As you may have already guessed, the "problem" can be blamed on Amazon's robots.
In fact, while Amazon warehouses are primarily staffed by humans, robots play a lot of super important roles within the company. The result is an interesting human-robot symbiosis that it takes to deliver the random stuff you’ve ordered online directly to your door.
And it’s the robot part of the Amazon staff that’s responsible for choosing box size. Amazon uses some super complicated software to determine which box to use, but it’s not based solely on the size of the product. Instead, the software also takes into account the actual truck that will be carrying your package to a distribution center, as well as the other boxes that will be in the truck.
The software is basically playing Tetris to find the most efficient way to stack boxes inside the truck.
Sometimes a truck won’t have as many packages to carry, and Amazon will automatically put your product into a larger box. That way there’s less empty room in the back of the truck.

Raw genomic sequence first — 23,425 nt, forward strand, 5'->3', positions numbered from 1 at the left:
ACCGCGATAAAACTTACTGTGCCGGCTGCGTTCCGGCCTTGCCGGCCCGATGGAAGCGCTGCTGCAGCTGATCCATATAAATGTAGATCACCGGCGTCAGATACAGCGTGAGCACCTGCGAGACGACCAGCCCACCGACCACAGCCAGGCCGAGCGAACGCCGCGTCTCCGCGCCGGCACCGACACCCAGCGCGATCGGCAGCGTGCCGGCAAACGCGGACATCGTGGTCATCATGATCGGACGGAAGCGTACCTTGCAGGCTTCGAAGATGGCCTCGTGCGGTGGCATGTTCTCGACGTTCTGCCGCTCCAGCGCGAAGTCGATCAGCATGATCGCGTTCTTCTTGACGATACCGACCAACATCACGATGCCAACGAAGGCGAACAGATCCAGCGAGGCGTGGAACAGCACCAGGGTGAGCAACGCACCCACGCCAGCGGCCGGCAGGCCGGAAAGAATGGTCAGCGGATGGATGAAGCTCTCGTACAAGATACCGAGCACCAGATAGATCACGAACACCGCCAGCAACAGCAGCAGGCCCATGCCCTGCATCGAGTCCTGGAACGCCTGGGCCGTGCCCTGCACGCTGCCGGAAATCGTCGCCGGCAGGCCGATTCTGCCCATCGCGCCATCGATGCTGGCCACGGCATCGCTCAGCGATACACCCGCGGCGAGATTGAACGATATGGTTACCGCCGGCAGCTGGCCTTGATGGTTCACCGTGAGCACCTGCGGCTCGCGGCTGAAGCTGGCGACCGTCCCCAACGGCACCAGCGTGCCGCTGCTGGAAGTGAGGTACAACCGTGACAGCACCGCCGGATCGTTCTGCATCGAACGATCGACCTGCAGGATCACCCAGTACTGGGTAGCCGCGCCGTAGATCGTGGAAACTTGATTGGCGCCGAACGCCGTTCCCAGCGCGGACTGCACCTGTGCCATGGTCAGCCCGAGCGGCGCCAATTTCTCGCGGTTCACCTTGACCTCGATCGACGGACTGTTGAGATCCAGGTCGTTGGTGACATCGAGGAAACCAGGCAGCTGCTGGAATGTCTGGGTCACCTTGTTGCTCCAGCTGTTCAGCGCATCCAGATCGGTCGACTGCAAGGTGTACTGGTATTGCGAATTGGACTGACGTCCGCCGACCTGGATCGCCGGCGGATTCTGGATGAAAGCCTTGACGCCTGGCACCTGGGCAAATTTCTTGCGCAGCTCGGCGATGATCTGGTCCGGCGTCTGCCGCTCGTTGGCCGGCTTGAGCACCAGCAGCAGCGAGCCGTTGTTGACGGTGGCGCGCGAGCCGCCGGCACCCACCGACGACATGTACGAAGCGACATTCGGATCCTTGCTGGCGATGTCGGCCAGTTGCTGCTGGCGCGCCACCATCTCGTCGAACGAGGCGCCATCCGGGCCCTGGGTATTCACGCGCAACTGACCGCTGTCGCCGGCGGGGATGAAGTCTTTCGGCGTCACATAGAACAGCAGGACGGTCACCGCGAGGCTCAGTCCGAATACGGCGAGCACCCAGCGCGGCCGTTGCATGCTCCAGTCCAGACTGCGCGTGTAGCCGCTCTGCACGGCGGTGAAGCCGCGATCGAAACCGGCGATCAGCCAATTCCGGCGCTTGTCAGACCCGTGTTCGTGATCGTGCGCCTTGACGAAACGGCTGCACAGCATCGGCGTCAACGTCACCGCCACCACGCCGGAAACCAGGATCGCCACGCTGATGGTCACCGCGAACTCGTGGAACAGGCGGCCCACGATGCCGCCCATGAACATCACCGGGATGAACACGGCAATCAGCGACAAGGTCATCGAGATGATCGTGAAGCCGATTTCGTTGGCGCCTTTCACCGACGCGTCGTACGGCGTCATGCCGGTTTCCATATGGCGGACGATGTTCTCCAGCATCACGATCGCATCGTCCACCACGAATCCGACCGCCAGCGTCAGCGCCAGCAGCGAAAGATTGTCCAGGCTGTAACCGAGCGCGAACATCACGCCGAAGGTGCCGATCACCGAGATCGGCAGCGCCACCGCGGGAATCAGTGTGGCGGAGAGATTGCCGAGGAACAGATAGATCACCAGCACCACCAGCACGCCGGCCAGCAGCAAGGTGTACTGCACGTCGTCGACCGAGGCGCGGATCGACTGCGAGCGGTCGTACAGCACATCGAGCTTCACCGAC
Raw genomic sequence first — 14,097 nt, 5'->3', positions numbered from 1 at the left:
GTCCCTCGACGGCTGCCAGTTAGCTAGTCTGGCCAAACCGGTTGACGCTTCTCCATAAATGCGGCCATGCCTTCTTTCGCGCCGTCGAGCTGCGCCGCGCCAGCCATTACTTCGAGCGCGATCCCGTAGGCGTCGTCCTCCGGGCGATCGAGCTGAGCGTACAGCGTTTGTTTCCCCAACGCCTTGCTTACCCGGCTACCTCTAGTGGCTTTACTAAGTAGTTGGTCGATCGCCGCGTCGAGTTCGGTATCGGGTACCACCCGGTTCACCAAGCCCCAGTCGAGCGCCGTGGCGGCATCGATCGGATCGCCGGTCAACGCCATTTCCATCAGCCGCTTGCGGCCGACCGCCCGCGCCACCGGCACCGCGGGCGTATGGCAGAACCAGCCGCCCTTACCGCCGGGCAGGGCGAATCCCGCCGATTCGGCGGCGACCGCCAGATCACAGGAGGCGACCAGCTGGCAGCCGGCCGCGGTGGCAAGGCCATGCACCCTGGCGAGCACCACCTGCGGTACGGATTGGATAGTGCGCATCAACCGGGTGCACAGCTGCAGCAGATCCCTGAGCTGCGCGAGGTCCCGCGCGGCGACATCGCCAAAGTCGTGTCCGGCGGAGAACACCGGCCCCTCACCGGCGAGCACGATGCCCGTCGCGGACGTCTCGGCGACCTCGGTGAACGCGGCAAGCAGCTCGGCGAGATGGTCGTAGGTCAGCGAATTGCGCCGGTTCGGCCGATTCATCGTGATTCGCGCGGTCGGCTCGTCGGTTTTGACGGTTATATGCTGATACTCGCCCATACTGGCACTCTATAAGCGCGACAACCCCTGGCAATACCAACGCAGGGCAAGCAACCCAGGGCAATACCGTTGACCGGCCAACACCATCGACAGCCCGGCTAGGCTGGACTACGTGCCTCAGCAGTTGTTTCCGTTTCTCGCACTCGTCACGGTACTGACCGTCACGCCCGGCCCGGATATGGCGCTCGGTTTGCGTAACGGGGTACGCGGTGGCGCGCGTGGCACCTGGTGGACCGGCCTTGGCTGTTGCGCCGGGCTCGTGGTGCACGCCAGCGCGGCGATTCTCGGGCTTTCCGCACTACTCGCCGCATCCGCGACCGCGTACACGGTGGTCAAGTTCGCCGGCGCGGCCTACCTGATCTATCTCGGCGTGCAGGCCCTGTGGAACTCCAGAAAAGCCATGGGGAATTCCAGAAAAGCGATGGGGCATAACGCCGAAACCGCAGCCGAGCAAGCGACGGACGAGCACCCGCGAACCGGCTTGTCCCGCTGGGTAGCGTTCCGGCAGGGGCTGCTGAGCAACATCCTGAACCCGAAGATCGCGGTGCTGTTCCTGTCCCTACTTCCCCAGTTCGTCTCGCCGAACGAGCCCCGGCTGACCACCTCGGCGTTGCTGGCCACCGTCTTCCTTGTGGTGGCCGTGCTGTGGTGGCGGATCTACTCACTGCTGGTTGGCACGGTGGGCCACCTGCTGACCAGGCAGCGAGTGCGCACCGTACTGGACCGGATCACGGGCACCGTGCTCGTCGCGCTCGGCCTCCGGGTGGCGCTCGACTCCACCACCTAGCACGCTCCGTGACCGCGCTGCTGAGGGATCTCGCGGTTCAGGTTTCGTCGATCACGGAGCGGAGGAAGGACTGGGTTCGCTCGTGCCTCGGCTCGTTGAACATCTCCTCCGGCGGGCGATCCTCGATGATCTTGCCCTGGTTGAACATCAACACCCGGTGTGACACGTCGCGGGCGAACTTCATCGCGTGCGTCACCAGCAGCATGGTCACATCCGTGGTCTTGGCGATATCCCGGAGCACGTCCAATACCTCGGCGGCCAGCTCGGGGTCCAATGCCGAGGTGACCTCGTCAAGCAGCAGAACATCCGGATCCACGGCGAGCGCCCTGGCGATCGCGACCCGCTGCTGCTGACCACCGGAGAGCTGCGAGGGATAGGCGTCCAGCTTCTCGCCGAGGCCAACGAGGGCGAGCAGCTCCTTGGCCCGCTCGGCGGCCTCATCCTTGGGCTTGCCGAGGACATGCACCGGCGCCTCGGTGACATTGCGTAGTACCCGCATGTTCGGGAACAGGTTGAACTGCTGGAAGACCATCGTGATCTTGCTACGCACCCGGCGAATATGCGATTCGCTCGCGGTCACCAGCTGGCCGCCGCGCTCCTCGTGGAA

Which is good. Otherwise, the packages would slide around and could get damaged. Or you could end up with a situation like this:
Yep, that’s one inefficiently loaded truck, all right.
Another bonus to Amazon’s giant box system is that if a situation like the one pictured above does occur, your products are kept safe and sound by all that extra padding.
It makes sense, right?
It might look wacky when you open your box just to see an embarrassing amount of air pockets, but when you consider the process as a whole, it’s actually pretty brilliant.
In fact, Amazon’s system actually minimizes waste, even if it may seem like it does the opposite.
There’s also a place on the Amazon website where you can review the packaging from your specific order. So if you ever feel as if Amazon’s box size has been particularly ridiculous, feel free to leave them feedback!
Big boxes make the best forts, anyway.
And your cats love ’em!
Needless to say, we welcome our robot overlords.